Things like YouGov, Experian data or Acorn profiles are useful but can be really expensive. So, if you need to start building your own supporter personas/profiles, there are a few routes I’d go down; investing in some social listening tools to roughly measure audience mood, brand or keyword mentions through tools like Buffer, Buzzsumo or Sprout Social are a good way to setup monitoring streams to gauge sentiment and interest. Putting my old SEO hat on, a good way to build a picture of pain points, need and interest for any CRM programme would be to review search results. Google trends, Answer the Public and even Google Adwords keyword planner, are all great ways to research the questions your audience are actively asking. You can use your findings to inform your campaign strategy or just firm up your audience profiles.

9. Do you have any advice for setting realistic targets and achieving them?

There are a lot of acronyms in marketing, but the one I use the most is SMART, for setting SMART goals – a common term used in the industry.

  • Specific – What is it you’re going to do or want to achieve?
  • Measurable – What is the core objective or KPI we’re going to measure?
  • Attainable – Based on existing data and anecdotal performance, can we actually achieve this?
  • Relevant – Is what we are doing relevant to wider business goals and objectives?
  • Timely – When do we want to achieve this by?

Following this method is a sure-fire way to help you realistically reach your goals and achieve results over time. If you use SMART or any other framework whether it’s just KPIs or OKRs you should have a way of consistently and iteratively planning firmer and tighter objectives throughout the year.

10. What are the 3 most important aspects of planning a marketing campaign?

Oh wow, can I only answer with 3? Relevance, timeliness and reach? That’s 3 right? There’s no point delivering a message to someone at the wrong time in their journey. There’s also no point if the message isn’t contextually relevant to that individual either because they lack awareness, it’s not useful/insightful or it’s just the wrong channel. There is also no point in delivering something that doesn’t hit the right audience segment or channels. CRM flows through every aspect of marketing so it is good to consider these points from the beginning, and if you haven’t done so, start implementing these principles as soon as you can.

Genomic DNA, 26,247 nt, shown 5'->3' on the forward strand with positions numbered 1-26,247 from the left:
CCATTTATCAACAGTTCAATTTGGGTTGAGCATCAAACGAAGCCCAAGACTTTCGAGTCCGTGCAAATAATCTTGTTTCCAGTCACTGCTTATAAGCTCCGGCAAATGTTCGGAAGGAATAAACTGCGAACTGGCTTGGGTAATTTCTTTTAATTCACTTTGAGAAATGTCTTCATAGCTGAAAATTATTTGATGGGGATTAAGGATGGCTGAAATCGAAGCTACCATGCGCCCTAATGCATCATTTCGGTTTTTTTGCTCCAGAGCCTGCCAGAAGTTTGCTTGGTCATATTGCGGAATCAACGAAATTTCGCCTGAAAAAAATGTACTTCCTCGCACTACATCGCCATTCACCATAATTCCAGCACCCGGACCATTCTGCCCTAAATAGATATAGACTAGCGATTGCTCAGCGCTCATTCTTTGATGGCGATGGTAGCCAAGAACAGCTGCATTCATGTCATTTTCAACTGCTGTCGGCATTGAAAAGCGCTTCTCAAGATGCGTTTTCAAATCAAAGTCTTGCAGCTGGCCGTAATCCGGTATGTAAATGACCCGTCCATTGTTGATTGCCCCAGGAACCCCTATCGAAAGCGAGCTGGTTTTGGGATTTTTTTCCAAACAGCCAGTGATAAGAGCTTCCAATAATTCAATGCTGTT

11. In your professional opinion, why is building trust with your audience so important?

I think because of the current climate, most media and comms seem to be viewed through a lens of scepticism and/or mild cynicism. Objective facts or benefits are less influential in shaping opinion than appeals to emotion and personal belief. There’s a real need for authenticity, relevance, honesty and compassion in what we do. In terms of building trust and maintaining some of those traits on a budget, or without the need to spend any money, I’d borrow some advice from an incredible talk I saw by Antonia Cross (Head of Marketing and Communications @ Caring In Bristol) which was about comms during a crisis. She spoke about building a thoughtful brand and marketing infrastructure by first starting out and monitoring internal factors of brand awareness and affinity. She suggested that measuring internal indicators which need continuous health checking to make sure marketing is integrated, consistent and can make a sustained impact. I’m not going to be able to do her talk justice, but in a nutshell: if you have a stellar social media and an amazing brand identity, but your staff/agency aren’t proud of the work or brand, don’t understand the brands mission, vision or values then that’s going to show to your audience in potentially lacklustre, contrived or cash centric comms. You just won’t build transparency or trust effectively.